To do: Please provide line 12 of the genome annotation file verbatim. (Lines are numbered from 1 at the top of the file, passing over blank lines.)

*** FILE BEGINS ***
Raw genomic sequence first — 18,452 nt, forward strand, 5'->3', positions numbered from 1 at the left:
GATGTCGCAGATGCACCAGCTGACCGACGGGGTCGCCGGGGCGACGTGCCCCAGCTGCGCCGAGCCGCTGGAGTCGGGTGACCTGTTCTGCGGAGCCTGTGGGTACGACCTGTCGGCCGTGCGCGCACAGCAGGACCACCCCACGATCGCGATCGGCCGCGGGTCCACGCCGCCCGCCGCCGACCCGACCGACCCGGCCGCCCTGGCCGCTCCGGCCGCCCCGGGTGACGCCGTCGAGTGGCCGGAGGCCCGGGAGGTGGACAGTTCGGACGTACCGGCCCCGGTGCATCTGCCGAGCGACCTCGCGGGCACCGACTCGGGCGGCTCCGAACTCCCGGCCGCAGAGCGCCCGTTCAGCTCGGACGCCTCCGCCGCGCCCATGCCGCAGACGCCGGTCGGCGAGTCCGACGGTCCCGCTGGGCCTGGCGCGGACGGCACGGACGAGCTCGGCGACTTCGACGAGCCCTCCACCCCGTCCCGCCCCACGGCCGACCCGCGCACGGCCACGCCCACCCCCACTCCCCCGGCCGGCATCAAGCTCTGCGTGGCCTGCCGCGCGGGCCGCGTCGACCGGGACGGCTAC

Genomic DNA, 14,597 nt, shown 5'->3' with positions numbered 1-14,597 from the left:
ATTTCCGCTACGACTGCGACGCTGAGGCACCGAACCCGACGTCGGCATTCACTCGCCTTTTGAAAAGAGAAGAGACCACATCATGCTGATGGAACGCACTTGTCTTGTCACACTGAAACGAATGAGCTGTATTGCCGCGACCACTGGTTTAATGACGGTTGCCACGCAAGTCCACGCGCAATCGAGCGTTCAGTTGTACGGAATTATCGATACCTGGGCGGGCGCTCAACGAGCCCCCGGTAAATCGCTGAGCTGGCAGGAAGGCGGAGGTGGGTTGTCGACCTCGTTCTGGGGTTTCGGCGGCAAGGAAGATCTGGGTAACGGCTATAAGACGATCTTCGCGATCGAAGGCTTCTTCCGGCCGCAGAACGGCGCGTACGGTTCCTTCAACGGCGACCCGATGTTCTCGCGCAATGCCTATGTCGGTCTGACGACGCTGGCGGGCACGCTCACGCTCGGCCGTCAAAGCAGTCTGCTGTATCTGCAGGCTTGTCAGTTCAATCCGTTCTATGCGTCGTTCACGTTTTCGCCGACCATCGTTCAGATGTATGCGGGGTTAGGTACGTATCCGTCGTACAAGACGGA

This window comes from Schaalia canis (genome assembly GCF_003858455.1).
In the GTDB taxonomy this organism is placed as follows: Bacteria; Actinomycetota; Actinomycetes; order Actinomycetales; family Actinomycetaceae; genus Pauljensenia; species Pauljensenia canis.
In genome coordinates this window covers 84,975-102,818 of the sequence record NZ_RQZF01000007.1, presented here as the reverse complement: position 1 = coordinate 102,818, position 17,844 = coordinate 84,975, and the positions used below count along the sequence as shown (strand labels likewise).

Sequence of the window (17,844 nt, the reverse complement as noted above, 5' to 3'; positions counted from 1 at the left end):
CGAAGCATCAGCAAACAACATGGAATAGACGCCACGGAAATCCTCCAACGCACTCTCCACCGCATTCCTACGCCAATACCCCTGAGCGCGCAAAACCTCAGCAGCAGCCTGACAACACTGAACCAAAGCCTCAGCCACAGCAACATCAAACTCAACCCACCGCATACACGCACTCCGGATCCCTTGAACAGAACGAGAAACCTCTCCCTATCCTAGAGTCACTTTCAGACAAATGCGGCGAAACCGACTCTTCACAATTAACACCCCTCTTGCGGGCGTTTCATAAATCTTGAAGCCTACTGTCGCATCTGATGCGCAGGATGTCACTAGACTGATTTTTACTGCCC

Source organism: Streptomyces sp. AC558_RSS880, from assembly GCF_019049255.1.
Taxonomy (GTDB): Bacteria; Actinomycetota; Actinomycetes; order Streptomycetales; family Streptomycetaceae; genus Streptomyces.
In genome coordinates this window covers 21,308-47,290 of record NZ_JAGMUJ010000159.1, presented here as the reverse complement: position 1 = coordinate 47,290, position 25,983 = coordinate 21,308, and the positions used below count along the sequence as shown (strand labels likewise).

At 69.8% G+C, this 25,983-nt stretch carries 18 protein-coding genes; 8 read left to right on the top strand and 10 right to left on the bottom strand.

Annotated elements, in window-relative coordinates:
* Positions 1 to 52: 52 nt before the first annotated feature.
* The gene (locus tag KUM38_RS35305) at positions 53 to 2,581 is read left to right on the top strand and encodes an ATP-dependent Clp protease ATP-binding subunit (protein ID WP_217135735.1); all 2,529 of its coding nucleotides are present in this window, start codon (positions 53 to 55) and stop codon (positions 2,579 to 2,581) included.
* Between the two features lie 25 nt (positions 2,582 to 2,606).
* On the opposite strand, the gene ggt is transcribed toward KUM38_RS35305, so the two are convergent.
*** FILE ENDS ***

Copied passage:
In genome coordinates this window covers 21,308-47,290 of record NZ_JAGMUJ010000159.1, presented here as the reverse complement: position 1 = coordinate 47,290, position 25,983 = coordinate 21,308, and the positions used below count along the sequence as shown (strand labels likewise).